Brad Kalbfeld, author of the Associated Press Broadcast Style Book and an Associated Press journalist for 31 years, visited our classroom on April 5 to talk about the evolution of journalism.

Kalbfeld started discussion by presenting the “laptop” that he first started with when he was a reporter overseas in 1982. The laptop was actually a large and bulky typewriter, which everyone considered convenient back in the 80s. The technologies journalists used in the past were heavy, expensive and slow — yet a very limited group of people had access to them as compared to today.

We now have smartphones and laptops at our fingertips, which makes it possible for anyone to have access to information. The ability to instantly connect with anyone around the world has drastically changed the realm of journalism.

During the “analogue world,” news information that readers and viewers received were getting filtered based on what reporters, copy editors, section editors and/or show producers and managing editors wanted to focus on reporting. Stories were filtered by at least four different people before they hit newspapers or television stations, and it was up to at least four different people to decide whether certain stories were deemed as important enough to present to the public.

Today, however, any “Joe Six-Pack,” as Kalbfeld likes to call an average person, has the ability to get whatever he or she wants to the public without other people’s approval. Joe Six-Pack is important in our society because he can make a video of a rollerskating squirrel that may interest a significant amount of people — Joe Six-Pack has therefore forced news organizations to get input from the audience about what is important to them. Nowadays, what matters most is user-participation and feedback from readers and/or viewers.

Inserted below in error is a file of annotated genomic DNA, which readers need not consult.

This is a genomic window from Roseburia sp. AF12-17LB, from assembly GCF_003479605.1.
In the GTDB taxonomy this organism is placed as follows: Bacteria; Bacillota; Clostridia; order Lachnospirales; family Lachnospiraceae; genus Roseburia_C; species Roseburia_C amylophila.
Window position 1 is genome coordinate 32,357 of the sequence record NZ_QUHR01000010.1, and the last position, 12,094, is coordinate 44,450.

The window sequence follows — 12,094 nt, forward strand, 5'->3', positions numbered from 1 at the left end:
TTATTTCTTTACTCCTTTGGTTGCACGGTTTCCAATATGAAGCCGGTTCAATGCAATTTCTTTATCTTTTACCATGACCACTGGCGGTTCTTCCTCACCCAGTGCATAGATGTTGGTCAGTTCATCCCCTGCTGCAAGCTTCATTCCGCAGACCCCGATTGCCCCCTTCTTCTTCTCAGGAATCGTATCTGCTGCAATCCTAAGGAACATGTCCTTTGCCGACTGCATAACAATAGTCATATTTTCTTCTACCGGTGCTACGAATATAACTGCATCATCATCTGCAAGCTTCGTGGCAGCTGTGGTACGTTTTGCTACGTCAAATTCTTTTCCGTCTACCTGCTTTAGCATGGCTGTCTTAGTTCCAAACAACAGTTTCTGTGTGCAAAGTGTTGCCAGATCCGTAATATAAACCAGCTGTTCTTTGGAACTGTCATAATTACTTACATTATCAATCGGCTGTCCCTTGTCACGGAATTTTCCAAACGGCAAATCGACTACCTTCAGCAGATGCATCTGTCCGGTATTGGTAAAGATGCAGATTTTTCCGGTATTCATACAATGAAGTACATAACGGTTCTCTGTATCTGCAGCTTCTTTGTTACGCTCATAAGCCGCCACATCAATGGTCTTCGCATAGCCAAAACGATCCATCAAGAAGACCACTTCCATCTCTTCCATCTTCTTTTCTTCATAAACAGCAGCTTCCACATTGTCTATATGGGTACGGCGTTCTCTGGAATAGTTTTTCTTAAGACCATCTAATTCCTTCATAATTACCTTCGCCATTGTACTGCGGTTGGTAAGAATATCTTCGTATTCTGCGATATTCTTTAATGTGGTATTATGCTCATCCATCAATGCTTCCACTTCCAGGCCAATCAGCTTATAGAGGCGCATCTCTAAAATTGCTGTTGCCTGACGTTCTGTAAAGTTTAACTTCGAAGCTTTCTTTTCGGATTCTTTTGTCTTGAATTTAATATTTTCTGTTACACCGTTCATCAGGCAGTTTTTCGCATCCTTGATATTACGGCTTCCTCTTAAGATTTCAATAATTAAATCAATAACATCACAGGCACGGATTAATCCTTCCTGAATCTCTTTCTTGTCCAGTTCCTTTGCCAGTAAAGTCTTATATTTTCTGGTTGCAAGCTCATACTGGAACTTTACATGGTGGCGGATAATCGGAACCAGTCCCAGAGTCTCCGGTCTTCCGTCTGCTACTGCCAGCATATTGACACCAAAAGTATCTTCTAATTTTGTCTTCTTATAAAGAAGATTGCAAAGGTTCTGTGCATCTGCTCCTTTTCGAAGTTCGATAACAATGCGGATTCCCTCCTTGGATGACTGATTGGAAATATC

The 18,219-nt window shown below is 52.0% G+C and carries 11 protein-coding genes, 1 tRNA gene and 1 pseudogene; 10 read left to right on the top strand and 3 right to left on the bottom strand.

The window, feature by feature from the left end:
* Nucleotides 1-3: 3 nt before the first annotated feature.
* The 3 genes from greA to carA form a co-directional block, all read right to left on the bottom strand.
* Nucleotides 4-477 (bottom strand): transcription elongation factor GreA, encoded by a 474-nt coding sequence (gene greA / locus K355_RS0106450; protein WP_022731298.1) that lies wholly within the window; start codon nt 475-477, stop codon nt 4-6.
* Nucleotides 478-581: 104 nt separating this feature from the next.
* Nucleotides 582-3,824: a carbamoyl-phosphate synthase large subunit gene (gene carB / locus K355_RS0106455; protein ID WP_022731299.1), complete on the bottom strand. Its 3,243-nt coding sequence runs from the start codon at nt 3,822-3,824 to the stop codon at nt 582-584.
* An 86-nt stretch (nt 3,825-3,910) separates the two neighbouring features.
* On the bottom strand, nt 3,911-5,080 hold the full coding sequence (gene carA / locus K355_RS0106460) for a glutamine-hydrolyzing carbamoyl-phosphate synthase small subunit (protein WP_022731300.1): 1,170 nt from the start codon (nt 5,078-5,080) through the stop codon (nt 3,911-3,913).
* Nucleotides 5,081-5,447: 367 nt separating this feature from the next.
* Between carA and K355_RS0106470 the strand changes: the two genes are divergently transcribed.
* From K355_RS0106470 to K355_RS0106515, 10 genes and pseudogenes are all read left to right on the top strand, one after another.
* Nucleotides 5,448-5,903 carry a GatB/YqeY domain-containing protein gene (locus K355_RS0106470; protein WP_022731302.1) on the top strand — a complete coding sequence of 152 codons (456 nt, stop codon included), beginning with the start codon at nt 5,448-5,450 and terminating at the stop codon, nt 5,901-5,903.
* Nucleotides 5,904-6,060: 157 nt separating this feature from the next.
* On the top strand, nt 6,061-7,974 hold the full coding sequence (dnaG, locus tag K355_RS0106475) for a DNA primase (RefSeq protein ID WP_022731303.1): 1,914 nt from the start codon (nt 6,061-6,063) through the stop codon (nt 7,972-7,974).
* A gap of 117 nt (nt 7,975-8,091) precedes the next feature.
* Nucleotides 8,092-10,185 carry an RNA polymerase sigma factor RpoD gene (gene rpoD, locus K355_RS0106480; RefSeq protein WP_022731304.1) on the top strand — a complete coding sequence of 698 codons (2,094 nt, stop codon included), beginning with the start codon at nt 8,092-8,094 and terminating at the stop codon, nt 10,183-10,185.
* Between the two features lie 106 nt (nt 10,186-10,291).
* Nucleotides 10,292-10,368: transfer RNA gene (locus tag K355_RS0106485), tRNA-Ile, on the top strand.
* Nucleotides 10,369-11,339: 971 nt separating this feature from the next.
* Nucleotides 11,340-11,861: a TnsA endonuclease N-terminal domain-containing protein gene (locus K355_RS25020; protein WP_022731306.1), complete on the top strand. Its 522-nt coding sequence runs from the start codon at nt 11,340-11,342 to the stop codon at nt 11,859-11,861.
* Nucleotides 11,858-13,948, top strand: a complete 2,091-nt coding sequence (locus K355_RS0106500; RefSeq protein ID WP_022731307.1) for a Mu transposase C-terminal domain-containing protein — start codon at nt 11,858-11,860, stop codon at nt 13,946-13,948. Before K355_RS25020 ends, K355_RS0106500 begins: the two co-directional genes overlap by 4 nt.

Readers how have the power,” Kalbfeld said. “The people in the newsroom cannot ignore what readers want, and now readers are now empowered with the information of what’s available.”

What’s great about user-participation is that there is now a range of choices in what stories are made available. Judgements were made by people who were very similar in the past, but because the audience is now in control of which types of news stories are published, news is now very diverse.

“A citizen journalist brings a tremendous advantage in our ability to consume news,” Kalbfeld said. “That advantage is their criticism.”

Although citizen journalists are helpful in bringing light to certain stories that news organizations would usually ignore, Kalbfeld noted that citizen journalists fail to understand that cameras can lie. Therefore, he encourages student journalists and the general public to carefully examine where their news is coming from. Credible sites have a lot of filters that provide a lot of reliable information, according to Kaldfeld.